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Crete

AVERAGE CUSTOMER SAVING£380

Crete Holidays

One of the most popular Greek islands to visit on holiday, Crete has earned its reputation as a beach paradise with gorgeous shores, mountain landscapes and wild nightlife. If that's not enough, the food is phenomenal and there's temple-loads of history here too - after all, this is the fabled birthplace of Zeus.

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A versatile island

Crete is the largest of the Greek islands at 160 miles wide. It's also the most southerly, found on the cusp of the North African and Mediterranean climate zones, which means that here, summer is almost always in full swing.

Carved with mountain ranges and lined with miles of beaches, Crete is an incredibly versatile island. Many of the resorts are gathered along the coast but you'll also find noteworthy spots tucked inland amid groves of olive trees.

Party-goers head to the neon-lit dancefloors of Malia while adventurers scale gorges in the White Mountains. History buffs marvel at the sites from ancient mythology and sunbathers are quite content lounging along the coast to the faint tune of wine glasses clinking from nearby tavernas.

Crete is well-equipped for holidays of any speed and price range – there are All Inclusive hotels, private villas and family-run apartments in virtually every resort. Each town highlights a different facet of the peaceful Cretan lifestyle, so it's easy to find one that appeals to your holiday vibes.

Where to stay in Crete

Aghios Nikolaos
Aghios NikolaosView on Map

This historic town has been built on the remains of ancient buildings and fascinating ruins. There's an unending amount of history to discover here, including a historic church built in the 10th century and an archaeological museum. Aghios Nikolaos is also home to three seafronts with exceptional diving schools.

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Amoudara
AmoudaraView on Map

The modern resort of Amoudara is close to the capital Heraklion and airport. Almost five kilometres of sand gave Amoudara its name, which translates as 'Big Sand' and it's backed by a busy promenade offering lots to do. Or close by are Knossos Palace, the Almyros Gorge and Water City waterpark..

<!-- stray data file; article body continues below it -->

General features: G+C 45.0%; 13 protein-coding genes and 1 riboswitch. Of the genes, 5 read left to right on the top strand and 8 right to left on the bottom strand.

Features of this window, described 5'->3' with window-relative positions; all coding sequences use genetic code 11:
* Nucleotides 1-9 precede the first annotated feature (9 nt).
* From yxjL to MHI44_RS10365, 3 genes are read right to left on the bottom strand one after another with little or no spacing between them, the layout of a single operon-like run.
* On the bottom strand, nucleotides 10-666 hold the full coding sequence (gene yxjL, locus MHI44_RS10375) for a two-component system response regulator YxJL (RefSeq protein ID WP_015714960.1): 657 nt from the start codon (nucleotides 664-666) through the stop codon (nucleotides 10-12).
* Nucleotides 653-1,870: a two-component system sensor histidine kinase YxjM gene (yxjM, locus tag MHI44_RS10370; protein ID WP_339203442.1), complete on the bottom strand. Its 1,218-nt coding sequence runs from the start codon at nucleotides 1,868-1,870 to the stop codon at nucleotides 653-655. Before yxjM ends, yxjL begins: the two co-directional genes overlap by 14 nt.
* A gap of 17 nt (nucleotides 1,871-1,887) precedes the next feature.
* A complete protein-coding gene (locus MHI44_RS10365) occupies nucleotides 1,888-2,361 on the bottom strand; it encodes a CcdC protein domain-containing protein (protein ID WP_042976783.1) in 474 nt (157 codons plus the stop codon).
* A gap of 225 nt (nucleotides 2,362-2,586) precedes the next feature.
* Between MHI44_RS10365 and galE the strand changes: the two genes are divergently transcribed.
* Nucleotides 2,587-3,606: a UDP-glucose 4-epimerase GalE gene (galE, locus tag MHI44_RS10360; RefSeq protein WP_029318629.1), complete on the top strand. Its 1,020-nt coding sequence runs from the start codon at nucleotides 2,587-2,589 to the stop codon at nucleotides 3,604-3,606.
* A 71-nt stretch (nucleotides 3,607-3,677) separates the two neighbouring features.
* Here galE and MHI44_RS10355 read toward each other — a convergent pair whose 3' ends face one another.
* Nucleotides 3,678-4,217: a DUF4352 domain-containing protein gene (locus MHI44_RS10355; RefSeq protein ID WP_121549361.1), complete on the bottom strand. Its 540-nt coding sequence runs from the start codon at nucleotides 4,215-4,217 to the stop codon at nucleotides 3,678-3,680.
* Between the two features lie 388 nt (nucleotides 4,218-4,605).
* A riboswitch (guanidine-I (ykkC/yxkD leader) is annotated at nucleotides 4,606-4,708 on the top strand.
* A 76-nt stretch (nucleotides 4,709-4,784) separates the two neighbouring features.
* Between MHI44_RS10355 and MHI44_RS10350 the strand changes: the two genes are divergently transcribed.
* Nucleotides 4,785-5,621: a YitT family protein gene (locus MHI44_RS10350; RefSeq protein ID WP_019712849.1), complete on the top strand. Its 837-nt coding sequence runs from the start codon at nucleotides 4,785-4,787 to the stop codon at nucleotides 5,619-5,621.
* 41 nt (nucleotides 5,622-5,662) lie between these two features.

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Chania
ChaniaView on Map

Holidays in Chania bring you afternoons along the busy harbour, strolling through the market stalls and lounging on the beach beneath a thatched umbrella. While nights are cocktail-filled and dance-heavy. It's the second biggest town in Crete, and has the swoon-worthy amenities to show for it.

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Elounda
EloundaView on Map

With luxury accommodation and a Blue Flag award-winning beach, it's no wonder Elounda is the chosen holiday venue among the rich and famous. It's also a history buff's paradise, with the sunken ruins of an ancient city and easy access to the uninhabited island of Spinalonga, with a mysterious past.

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Gouves
GouvesView on Map

Gouves is a coastal resort that offers the best of both worlds. Here, you'll get a vibrant waterfront laced with watersports, tavernas and hotels, and an inland village tucked into a hillside that takes life down a notch. So you can switch between banana boats and lazy coffees.

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Hersonissos
HersonissosView on Map

As Malia's neighbour and partner in crime, Hersonissos adds another nightlife hotspot to Crete's north coast. Home to three sand beaches, some of the best high-end shopping on the island, two waterparks and a theme park, it offers bags of fun in the sun.

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Stalis
StalisView on Map

Stalis is wedged so closely between Malia and Hersonissos, the three towns almost meld into one. It's home to its own taverna-lined beach, extending for more than six kilometres. Stalis is the shy little sister to its nightlife-savvy neighbours, so staying here means you're never far from the action.

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Quick Tips

  • Greek Orthodox
  • Euro
  • Greek
  • Approx 600,000
  • GMT +2

Beach vistas